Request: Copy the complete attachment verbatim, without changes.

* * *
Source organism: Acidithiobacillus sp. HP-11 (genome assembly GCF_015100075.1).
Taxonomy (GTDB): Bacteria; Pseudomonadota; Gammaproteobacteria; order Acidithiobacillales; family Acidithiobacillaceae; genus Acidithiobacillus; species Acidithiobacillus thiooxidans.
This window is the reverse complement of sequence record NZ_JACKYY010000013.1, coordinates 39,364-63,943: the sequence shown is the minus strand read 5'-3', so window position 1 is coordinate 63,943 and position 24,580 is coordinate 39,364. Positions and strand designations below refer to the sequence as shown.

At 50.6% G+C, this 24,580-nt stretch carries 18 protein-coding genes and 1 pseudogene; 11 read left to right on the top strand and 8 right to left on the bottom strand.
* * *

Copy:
Source organism: Acidithiobacillus sp. HP-11 (genome assembly GCF_015100075.1).
Taxonomy (GTDB): Bacteria; Pseudomonadota; Gammaproteobacteria; order Acidithiobacillales; family Acidithiobacillaceae; genus Acidithiobacillus; species Acidithiobacillus thiooxidans.
This window is the reverse complement of sequence record NZ_JACKYY010000013.1, coordinates 39,364-63,943: the sequence shown is the minus strand read 5'-3', so window position 1 is coordinate 63,943 and position 24,580 is coordinate 39,364. Positions and strand designations below refer to the sequence as shown.

At 50.6% G+C, this 24,580-nt stretch carries 18 protein-coding genes and 1 pseudogene; 11 read left to right on the top strand and 8 right to left on the bottom strand.